Next City talks to two of our researchers, Anthony Townsend and Sarah Kaufman, about patterns in big data and challenges cities face in using it. And they ask, would you share your private data for the good of city planning planning? Well, would you?
“As the data accumulates, these traffic schemas acquire a third dimension: They show a city changing not just from day to night, but from year to year.
They show a city changing not just from day to night, but from year to year. Using cellphone data, for example, “you can really see the story of how a metropolitan area has evolved, over the last decade,” says Anthony Townsend, the author of Smart Cities.
Many of these ideas are hypothetical, for the moment, because so-called “granular” data is so hard to come by…Corporate entities, like Uber’s pending data offering to Boston, don’t always meet researchers’ standards. “It’s going to be a lot of superficial data, and it’s not clear how usable it’ll be at this point,” explains Sarah Kaufman.”
On December 3, the Rudin Center held an event on “Re-Programming Mobility: What Do Smart Phones and Self-Driving Cars Mean for Future Cities?” which explored four forecasts of mobility, land use and transportation planning in U.S. metropolitan areas in 2030. A presentation of the Rudin Center’s recent report on digital innovation and transportation was presented by Senior Research Scientist Anthony Townsend, followed by commentary and insight from four invited panelists:
- Robin Chase, Buzzcar
- Stacey Hodge, New York City Department of Transportation
- Greg Lindsay, Visiting Scholar, NYU Rudin Center
- Benjamin De La Peña, John S. and James L. Knight Foundation
A full run-down of the event can be found at NYU News.
Robin Chase, ZipCar, at the Re-Programming Mobility Summit at the NYU Rudin Center, 12/3/14
Greg Lindsay at the Re-Programming Mobility Summit at the NYU Rudin Center, 12/3/14
Stacey Hodge, NYC DOT, discussing freight at the Re-Programming Mobility Summit at the NYU Rudin Center, 12/3/14
Anthony Townsend at the Re-Programming Mobility Summit at the NYU Rudin Center, 12/3/14
Benjamin de la Pena, Knight Foundation, discussing mobility in world cities at the Re-Programming Mobility Summit at the NYU Rudin Center, 12/3/14
Photos by Emily Rhodes and Jorge Hernandez
Please join the NYU Rudin Center at three exciting events in December:
December 3, 9am: Re-Programming Mobility: What Do Smart Phones and Self-Driving Cars Mean for Future Cities? Based on the report Re-Programming Mobility by Dr. Anthony Townsend, NYU Rudin Center Senior Researcher. For more information and to RSVP visit: http://wagner.nyu.edu/events/rudin-12-03-2014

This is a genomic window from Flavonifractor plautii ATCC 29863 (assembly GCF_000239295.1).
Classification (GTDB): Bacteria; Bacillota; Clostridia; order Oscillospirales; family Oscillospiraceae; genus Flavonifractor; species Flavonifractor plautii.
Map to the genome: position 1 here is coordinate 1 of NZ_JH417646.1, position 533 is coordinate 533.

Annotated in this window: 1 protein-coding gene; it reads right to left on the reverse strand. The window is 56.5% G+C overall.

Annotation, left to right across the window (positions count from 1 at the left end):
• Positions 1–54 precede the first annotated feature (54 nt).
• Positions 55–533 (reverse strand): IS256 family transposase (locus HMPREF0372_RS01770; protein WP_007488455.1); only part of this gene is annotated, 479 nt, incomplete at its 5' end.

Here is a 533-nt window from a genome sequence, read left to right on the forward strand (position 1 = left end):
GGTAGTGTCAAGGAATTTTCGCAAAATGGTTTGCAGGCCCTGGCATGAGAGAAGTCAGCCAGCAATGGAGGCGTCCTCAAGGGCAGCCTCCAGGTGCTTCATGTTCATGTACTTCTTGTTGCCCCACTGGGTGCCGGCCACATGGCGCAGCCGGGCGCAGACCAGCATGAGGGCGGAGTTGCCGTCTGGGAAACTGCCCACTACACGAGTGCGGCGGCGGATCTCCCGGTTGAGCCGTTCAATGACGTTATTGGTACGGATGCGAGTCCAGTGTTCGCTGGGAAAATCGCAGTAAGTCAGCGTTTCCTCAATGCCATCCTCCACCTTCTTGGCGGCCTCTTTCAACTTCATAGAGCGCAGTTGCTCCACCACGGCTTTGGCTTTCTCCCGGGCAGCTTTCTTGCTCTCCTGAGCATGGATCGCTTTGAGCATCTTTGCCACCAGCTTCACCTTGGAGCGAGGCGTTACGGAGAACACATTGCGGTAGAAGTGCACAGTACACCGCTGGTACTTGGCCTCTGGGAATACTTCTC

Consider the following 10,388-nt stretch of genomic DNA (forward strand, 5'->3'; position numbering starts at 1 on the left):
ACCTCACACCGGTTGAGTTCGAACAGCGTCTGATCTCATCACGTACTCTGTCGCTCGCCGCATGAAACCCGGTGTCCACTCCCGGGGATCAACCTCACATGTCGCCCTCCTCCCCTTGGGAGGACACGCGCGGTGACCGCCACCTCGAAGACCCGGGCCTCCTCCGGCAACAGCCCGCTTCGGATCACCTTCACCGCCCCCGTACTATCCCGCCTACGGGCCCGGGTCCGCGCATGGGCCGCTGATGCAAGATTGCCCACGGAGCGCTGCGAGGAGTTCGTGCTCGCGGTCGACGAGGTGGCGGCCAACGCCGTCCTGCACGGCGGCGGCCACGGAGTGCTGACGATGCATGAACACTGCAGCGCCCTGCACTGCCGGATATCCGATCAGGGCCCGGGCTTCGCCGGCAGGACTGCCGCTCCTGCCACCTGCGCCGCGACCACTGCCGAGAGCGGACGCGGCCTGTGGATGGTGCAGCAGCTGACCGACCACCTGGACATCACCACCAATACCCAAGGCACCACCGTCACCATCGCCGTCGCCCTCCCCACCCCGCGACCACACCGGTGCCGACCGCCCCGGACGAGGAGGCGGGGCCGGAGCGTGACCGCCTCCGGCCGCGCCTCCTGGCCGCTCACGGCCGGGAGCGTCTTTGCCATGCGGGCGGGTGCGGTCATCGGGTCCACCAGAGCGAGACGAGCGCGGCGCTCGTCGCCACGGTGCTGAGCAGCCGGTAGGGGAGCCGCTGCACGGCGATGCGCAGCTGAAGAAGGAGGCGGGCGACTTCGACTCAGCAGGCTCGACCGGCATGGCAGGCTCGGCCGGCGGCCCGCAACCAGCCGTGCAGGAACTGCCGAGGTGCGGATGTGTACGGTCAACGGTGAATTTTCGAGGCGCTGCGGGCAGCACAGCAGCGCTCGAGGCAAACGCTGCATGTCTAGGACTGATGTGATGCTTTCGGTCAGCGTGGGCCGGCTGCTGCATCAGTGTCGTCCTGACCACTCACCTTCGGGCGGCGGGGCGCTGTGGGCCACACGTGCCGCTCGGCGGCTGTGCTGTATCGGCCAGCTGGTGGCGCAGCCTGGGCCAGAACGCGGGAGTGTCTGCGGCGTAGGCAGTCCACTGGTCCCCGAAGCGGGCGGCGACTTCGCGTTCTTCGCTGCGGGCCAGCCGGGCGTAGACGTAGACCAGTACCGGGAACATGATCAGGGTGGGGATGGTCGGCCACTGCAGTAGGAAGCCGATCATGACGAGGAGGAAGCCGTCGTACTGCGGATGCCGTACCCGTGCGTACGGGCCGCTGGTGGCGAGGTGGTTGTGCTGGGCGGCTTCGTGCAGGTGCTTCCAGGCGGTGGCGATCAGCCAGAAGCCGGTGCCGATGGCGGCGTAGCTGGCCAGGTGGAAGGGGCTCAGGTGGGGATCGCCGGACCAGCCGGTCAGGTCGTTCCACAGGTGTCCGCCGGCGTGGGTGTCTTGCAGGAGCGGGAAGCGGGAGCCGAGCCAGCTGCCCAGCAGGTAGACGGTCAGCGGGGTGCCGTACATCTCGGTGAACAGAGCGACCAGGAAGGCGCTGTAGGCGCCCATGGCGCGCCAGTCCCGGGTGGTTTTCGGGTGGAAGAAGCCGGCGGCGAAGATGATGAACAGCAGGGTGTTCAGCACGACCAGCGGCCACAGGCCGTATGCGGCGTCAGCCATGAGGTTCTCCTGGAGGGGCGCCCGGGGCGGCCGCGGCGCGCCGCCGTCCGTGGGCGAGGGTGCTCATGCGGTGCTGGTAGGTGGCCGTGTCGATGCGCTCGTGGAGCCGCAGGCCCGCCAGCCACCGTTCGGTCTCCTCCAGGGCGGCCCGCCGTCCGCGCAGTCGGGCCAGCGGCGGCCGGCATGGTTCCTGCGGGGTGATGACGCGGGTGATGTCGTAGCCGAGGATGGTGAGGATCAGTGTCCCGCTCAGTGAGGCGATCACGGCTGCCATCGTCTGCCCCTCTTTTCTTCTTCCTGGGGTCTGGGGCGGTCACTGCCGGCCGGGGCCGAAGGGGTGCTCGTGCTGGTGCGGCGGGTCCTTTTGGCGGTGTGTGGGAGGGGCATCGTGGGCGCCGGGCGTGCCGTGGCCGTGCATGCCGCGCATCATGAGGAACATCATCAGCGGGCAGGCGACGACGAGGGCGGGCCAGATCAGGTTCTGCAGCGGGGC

December 9, 6:30pm: Open in NYC: Open technology and tools for city government. Join Sarah Kaufman, NYU Rudin Center Digital Manager, and several other experts showcasing the latest location-based works in NYC, at Google NYC. RSVP here: https://www.eventbrite.ca/e/open-in-nyc-tickets-12168378949
December 9th, 7:30pm: Cities +, Presented by the NYU Rudin Center and Satellite Magazine. Five lightning talks from transportation experts in video, data, ridership, collaborative planning and mapping at The Way Station in Prospect Heights. More information and RSVP: https://www.facebook.com/events/1489962491284066
We hope to see you on December 3rd or 9th at one of these fantastic events.
Artwork above by Jeff Ferzoco, linepointpath, for Re-Programming Mobility.
Anthony Townsend’s new report on the future of transportation:
“With generous support from the Rockefeller Foundation, the Rudin Center for Transportation Policy and Management has developed a set of four alternative future scenarios set in a selection of representative U.S. metropolitan areas in 2030. Based on our synthesis of current and anticipated technological innovations and expert speculation on their impacts from over 150 source documents, these scenarios highlight:
- likely and possible shifts in the market for mobility, public financing schemes, and the overall structure and function of the U.S. transportation system at a metropolitan level,
- the kinds of organizational changes that transportation regulators, funding agencies, and public planning institutions need to begin preparing for now, and
- the kinds of skills and practices that might be required of transportation planners in the future.”
Read more on the project website.
In this thoughtful look at smart cities in Metropolis Magazine, the book by Anthony Townsend gets a big thumbs-up.
Full link: http://www.metropolismag.com/February-2014/Big-Data-Big-Questions/
NYU Rudin Senior Research Fellow Anthony Townsend discussed his new book and the growth of smart cities in Atlantic Cities. He said, “in 2011 when I started writing Smart Cities, the best forecast of the smart city market, in terms of credibility and without being too, sort of, puffing it up, was this group called Pike Research based in Boulder, Colorado. And they tagged it at $100 billion through 2020. And recently, about a month ago, the U.K. released its own forecast, and they’re saying $400 billion a year.” Read more here.